The rapid journey from a fun track day to lining up in the Porsche GT3 Cup Challenge USA by Yokohama almost didn’t happen for Hardeman. He always has been around cars since he started working his family’s dealerships at age 13. Hardeman and his father even talked about going racing to Moore after seeing events in 2013 at COTA, with Moore trying to steer them into the proper development series.
But Will Hardeman also knew racing required a major time commitment needed to devote to the craft of learning about the mechanical aspects of the car, technique and racecraft. Those are skills usually developed over years and decades, not months.
“That was the whole reason I never even dipped my toe,” Hardeman said. “I said, ‘I don’t have the time, and I don’t really want to go through that long road through all the schools all over the country.’ You’ve got to go through years of whatever two or three series until you get to Porsche Cup. I was thinking that could be five or 10 years down the road, and I have other things in my life I want to pursue.”
But the Hardemans and Moore continued to talk about fusing the dream and reality of racing. Last July, Moore told Will Hardeman’s father that Moorespeed had a lightly used Porsche 911 GT3 Cup Platinum Cup car available if his son was serious about going racing with the team.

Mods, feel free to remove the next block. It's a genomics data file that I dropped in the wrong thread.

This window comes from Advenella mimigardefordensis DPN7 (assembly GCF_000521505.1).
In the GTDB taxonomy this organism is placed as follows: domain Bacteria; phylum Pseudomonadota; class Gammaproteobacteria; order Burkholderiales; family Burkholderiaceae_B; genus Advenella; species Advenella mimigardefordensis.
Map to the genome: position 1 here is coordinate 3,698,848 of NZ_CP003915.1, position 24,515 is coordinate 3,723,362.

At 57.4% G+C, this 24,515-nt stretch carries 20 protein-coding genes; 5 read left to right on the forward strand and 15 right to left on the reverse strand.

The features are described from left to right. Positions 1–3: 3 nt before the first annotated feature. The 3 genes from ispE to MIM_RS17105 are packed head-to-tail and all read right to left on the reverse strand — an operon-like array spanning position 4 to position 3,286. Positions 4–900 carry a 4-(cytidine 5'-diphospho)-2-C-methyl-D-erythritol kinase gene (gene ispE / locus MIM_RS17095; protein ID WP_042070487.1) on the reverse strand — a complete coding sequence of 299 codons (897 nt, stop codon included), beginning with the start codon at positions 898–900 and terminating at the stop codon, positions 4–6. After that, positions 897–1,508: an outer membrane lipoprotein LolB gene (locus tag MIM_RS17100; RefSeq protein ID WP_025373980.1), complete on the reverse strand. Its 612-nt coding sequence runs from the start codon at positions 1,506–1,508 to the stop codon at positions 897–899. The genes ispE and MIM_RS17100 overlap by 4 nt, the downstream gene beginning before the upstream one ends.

Still, Will Hardeman had initial doubts. Then a quick spell of soul-searching changed his heart and mind. “My first reaction was: ‘Hey, I’m not ready for this. I’m way over my head. I can’t do this,'” Hardeman said. “Once the process popped into my head, I thought:
‘In 20 years, I’m going to more regret the things I didn’t do in life rather than the things I did do. And this is exactly the type of opportunity I need to take while I’m young and can learn things fast and am able-bodied and I can do this.'”
Game on. But the hard work was just beginning. The initial plan was to prepare Will Hardeman to make his Porsche GT3 Cup Challenge USA by Yokohama debut last September during the Lone Star Le Mans at his home track, COTA.